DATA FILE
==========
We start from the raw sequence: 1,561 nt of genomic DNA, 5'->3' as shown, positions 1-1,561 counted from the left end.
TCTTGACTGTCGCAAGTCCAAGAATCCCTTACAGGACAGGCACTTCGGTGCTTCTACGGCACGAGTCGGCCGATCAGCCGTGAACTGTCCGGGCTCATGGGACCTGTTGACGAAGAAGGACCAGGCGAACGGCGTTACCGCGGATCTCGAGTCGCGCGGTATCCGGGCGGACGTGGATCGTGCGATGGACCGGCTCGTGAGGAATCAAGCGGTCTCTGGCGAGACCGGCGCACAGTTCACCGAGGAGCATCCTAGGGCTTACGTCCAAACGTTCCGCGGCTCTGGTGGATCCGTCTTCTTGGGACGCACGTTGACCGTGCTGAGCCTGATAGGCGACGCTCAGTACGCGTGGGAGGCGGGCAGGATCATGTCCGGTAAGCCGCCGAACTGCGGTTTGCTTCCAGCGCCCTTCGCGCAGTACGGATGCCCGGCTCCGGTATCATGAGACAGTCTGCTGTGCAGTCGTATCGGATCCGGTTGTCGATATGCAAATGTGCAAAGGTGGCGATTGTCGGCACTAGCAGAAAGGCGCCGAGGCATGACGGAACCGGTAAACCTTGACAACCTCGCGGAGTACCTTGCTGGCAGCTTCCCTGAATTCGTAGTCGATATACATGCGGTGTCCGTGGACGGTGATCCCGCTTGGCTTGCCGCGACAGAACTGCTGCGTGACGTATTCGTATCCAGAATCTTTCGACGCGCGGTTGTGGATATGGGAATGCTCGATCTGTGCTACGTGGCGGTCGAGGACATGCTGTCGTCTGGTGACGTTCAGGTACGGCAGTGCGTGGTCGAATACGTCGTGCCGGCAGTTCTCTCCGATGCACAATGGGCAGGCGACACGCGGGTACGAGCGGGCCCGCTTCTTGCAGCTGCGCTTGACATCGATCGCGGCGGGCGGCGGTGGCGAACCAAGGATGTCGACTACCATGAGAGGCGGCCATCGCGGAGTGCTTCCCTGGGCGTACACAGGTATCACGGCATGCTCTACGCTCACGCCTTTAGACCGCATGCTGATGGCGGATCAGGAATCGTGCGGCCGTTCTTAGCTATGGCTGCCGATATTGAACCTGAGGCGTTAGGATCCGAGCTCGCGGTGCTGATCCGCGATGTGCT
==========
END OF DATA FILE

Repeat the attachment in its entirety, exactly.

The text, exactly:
We start from the raw sequence: 1,561 nt of genomic DNA, 5'->3' as shown, positions 1-1,561 counted from the left end.
TCTTGACTGTCGCAAGTCCAAGAATCCCTTACAGGACAGGCACTTCGGTGCTTCTACGGCACGAGTCGGCCGATCAGCCGTGAACTGTCCGGGCTCATGGGACCTGTTGACGAAGAAGGACCAGGCGAACGGCGTTACCGCGGATCTCGAGTCGCGCGGTATCCGGGCGGACGTGGATCGTGCGATGGACCGGCTCGTGAGGAATCAAGCGGTCTCTGGCGAGACCGGCGCACAGTTCACCGAGGAGCATCCTAGGGCTTACGTCCAAACGTTCCGCGGCTCTGGTGGATCCGTCTTCTTGGGACGCACGTTGACCGTGCTGAGCCTGATAGGCGACGCTCAGTACGCGTGGGAGGCGGGCAGGATCATGTCCGGTAAGCCGCCGAACTGCGGTTTGCTTCCAGCGCCCTTCGCGCAGTACGGATGCCCGGCTCCGGTATCATGAGACAGTCTGCTGTGCAGTCGTATCGGATCCGGTTGTCGATATGCAAATGTGCAAAGGTGGCGATTGTCGGCACTAGCAGAAAGGCGCCGAGGCATGACGGAACCGGTAAACCTTGACAACCTCGCGGAGTACCTTGCTGGCAGCTTCCCTGAATTCGTAGTCGATATACATGCGGTGTCCGTGGACGGTGATCCCGCTTGGCTTGCCGCGACAGAACTGCTGCGTGACGTATTCGTATCCAGAATCTTTCGACGCGCGGTTGTGGATATGGGAATGCTCGATCTGTGCTACGTGGCGGTCGAGGACATGCTGTCGTCTGGTGACGTTCAGGTACGGCAGTGCGTGGTCGAATACGTCGTGCCGGCAGTTCTCTCCGATGCACAATGGGCAGGCGACACGCGGGTACGAGCGGGCCCGCTTCTTGCAGCTGCGCTTGACATCGATCGCGGCGGGCGGCGGTGGCGAACCAAGGATGTCGACTACCATGAGAGGCGGCCATCGCGGAGTGCTTCCCTGGGCGTACACAGGTATCACGGCATGCTCTACGCTCACGCCTTTAGACCGCATGCTGATGGCGGATCAGGAATCGTGCGGCCGTTCTTAGCTATGGCTGCCGATATTGAACCTGAGGCGTTAGGATCCGAGCTCGCGGTGCTGATCCGCGATGTGCT